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Making Space

I had been wondering about the effect of screen time on childhood development. Because of distance learning, my girls have shifted from using screens rarely to hours every day.

I had emailed one of my psychologist friends the question, “Isn’t all this screen time bad for developing little brains?” This is her area of research expertise, and I was curious about her opinion – even though I already had my own thoughts about it.  

She suggested we have a Zoom call to catch up and discuss my question.

A few minutes before the call, I settled into my office chair with a big cup of coffee.

We laughed and talked about life and our holiday plans. She asked about the girls’ school, and that brought me to my question about increased screen time. As she began to share some of the recent research (indicating an increase in screen time is okay as long as it’s not replacing active play or getting in the way of sleep), I quickly interjected with my own opinions, anecdotal evidence and reasons why I thought it was the worst.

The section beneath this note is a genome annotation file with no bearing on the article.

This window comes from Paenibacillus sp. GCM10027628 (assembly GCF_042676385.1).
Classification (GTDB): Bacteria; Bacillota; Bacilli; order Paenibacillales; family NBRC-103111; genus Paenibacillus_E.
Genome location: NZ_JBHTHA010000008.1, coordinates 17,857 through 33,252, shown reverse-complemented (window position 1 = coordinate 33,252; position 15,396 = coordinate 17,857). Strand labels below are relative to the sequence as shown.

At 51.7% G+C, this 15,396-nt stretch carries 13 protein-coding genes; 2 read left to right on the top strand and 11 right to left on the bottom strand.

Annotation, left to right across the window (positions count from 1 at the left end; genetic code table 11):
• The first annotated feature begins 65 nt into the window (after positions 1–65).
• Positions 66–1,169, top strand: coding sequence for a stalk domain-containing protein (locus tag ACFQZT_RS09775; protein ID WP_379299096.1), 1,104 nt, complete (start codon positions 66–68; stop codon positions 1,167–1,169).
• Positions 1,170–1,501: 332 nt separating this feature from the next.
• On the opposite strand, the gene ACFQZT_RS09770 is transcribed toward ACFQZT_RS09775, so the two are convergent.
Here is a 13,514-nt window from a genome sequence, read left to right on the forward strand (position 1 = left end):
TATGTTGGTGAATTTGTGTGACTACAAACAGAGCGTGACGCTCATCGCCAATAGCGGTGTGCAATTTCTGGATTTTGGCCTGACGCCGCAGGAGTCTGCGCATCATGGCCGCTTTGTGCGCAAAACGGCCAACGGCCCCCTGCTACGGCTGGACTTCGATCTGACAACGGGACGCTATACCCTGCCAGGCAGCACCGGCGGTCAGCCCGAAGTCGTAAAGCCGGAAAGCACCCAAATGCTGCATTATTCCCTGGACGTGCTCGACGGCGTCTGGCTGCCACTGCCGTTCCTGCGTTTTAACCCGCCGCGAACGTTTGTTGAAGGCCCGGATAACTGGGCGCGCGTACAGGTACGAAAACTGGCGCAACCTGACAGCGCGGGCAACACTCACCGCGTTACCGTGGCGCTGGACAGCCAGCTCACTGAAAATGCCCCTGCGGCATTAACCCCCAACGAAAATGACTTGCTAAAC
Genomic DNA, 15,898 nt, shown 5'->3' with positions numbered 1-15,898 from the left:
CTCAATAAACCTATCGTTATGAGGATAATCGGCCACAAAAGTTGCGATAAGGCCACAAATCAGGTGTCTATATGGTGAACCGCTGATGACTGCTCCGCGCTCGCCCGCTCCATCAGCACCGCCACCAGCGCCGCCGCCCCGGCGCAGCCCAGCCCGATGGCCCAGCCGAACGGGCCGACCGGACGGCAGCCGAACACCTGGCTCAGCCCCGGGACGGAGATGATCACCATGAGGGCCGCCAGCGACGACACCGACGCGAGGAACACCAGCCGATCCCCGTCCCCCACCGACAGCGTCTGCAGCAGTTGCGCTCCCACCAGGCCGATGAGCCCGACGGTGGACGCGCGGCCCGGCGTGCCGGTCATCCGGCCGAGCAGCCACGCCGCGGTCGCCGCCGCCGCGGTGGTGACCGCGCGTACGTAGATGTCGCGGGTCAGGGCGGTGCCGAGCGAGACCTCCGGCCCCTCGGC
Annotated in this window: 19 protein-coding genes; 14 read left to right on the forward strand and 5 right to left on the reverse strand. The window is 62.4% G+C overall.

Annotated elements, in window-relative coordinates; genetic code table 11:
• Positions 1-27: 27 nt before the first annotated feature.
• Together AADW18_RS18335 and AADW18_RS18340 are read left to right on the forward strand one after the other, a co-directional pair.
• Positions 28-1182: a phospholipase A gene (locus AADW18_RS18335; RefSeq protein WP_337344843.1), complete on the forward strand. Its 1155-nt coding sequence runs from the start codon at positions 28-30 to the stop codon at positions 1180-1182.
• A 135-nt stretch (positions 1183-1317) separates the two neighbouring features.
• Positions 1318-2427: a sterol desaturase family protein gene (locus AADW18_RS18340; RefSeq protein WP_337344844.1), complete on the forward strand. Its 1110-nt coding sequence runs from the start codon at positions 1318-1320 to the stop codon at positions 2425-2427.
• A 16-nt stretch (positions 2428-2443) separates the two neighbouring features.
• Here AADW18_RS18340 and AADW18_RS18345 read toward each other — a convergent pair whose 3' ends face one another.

My friend shook her head. “Listen to you,” she said with a laugh.

“See that giant, overflowing mug next to you?” she said. “Just like that mug, you’re already full of your own opinions about this topic. The only way we can have a good conversation about this is if you first make space for some new ideas.”

My face flushed. I mumbled an apology. Then, having forgotten the delicious mug of coffee was next to me and grateful for the reminder, I decided to take a sip. As I brought the mug to my lips, I noticed this simple action had led me to the first thing needed for listening and learning:

I had stopped talking.

Author: Alyssa Forcehimes, PhD

An expert in behavior change, substance use disorders and empathic communication, Dr. Alyssa Forcehimes serves as President of The Change Companies® and Train for Change Inc.® She lives in Arizona with her husband and two daughters.